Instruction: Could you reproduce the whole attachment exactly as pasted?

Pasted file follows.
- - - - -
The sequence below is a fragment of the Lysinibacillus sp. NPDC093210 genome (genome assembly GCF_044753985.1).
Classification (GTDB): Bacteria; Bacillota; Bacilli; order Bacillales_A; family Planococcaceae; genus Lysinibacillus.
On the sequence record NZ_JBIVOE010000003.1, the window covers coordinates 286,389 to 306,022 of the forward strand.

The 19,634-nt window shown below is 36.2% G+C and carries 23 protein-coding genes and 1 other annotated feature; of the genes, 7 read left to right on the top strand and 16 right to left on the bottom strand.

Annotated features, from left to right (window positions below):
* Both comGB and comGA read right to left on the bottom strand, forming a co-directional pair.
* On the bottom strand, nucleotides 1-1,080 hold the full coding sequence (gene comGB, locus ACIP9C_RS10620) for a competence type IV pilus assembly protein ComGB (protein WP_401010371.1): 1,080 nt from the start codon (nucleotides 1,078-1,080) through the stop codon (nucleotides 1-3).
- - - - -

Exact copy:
The sequence below is a fragment of the Lysinibacillus sp. NPDC093210 genome (genome assembly GCF_044753985.1).
Classification (GTDB): Bacteria; Bacillota; Bacilli; order Bacillales_A; family Planococcaceae; genus Lysinibacillus.
On the sequence record NZ_JBIVOE010000003.1, the window covers coordinates 286,389 to 306,022 of the forward strand.

The 19,634-nt window shown below is 36.2% G+C and carries 23 protein-coding genes and 1 other annotated feature; of the genes, 7 read left to right on the top strand and 16 right to left on the bottom strand.

Annotated features, from left to right (window positions below):
* Both comGB and comGA read right to left on the bottom strand, forming a co-directional pair.
* On the bottom strand, nucleotides 1-1,080 hold the full coding sequence (gene comGB, locus ACIP9C_RS10620) for a competence type IV pilus assembly protein ComGB (protein WP_401010371.1): 1,080 nt from the start codon (nucleotides 1,078-1,080) through the stop codon (nucleotides 1-3).